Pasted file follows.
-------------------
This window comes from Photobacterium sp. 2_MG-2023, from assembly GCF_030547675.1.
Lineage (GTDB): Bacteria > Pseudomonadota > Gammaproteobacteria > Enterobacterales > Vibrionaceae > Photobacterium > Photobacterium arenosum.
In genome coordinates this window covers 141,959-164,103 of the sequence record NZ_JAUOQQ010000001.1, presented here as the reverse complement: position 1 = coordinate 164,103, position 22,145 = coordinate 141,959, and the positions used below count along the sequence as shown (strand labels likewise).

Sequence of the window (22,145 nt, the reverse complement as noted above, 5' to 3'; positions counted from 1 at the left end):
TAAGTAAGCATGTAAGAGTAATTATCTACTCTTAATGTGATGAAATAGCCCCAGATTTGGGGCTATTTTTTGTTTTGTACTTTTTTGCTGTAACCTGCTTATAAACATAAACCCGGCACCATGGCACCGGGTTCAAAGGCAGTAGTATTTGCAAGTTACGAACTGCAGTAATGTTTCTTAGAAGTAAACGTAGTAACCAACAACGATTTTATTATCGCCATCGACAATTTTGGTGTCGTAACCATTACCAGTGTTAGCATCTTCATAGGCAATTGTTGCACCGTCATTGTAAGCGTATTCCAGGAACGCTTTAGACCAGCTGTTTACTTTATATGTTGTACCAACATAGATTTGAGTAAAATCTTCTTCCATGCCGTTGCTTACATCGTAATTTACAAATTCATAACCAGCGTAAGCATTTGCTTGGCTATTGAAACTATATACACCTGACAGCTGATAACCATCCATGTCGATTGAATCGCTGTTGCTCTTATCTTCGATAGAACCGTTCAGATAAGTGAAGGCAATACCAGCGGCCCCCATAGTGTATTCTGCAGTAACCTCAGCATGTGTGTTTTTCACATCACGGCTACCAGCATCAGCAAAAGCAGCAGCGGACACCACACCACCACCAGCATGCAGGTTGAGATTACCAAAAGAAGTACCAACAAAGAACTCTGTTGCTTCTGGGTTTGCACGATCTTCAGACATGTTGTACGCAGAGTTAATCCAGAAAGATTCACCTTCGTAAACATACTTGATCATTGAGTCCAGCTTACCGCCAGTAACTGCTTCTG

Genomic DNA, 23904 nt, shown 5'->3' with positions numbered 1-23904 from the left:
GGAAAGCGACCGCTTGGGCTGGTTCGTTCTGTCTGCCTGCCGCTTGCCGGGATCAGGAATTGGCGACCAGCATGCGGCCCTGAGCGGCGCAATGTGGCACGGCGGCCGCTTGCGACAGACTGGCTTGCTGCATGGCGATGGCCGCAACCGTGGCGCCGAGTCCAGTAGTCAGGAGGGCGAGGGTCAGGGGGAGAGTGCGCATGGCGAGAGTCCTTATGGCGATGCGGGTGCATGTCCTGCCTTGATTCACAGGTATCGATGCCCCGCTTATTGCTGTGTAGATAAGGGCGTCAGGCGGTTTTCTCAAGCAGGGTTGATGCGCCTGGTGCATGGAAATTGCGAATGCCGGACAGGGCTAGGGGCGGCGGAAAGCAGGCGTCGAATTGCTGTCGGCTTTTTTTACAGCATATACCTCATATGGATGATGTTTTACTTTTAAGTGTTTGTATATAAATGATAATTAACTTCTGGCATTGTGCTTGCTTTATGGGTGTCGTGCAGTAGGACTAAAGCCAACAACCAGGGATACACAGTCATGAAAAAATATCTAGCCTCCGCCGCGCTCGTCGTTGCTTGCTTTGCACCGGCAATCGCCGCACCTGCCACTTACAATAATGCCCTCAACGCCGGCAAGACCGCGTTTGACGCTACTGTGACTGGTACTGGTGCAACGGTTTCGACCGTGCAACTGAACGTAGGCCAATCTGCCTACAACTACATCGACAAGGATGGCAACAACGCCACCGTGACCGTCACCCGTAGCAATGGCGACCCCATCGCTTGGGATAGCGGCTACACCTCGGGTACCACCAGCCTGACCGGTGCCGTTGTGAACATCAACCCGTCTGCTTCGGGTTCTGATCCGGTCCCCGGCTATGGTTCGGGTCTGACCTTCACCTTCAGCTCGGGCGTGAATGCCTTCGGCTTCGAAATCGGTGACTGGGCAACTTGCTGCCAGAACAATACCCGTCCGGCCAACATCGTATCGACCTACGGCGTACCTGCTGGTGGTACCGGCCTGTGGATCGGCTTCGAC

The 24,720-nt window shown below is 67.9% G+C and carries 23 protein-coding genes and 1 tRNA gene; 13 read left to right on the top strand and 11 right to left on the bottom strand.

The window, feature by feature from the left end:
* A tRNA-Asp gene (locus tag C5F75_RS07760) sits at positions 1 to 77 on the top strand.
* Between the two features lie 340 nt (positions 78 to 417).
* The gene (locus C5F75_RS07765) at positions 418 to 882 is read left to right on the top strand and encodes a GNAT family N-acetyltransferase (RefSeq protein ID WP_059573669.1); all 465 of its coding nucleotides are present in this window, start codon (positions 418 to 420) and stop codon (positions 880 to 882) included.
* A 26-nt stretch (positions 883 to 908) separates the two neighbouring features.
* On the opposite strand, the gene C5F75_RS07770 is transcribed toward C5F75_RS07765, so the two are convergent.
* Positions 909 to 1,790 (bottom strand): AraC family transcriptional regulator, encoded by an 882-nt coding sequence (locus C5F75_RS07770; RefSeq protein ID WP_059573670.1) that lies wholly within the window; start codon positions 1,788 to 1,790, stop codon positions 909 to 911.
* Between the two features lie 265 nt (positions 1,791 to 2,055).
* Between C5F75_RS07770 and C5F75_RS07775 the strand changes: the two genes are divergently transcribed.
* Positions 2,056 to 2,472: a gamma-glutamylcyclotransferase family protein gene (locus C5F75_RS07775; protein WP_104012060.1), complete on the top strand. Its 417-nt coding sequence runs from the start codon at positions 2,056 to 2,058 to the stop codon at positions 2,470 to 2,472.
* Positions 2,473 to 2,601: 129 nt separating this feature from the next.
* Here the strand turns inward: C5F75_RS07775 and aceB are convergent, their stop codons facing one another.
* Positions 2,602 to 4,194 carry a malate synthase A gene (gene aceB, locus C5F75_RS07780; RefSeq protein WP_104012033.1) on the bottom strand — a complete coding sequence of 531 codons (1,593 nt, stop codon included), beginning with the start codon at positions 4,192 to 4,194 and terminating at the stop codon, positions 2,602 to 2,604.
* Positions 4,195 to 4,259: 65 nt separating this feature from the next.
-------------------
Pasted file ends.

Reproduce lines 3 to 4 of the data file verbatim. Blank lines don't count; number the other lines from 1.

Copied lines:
In genome coordinates this window covers 141,959-164,103 of the sequence record NZ_JAUOQQ010000001.1, presented here as the reverse complement: position 1 = coordinate 164,103, position 22,145 = coordinate 141,959, and the positions used below count along the sequence as shown (strand labels likewise).

Sequence of the window (22,145 nt, the reverse complement as noted above, 5' to 3'; positions counted from 1 at the left end):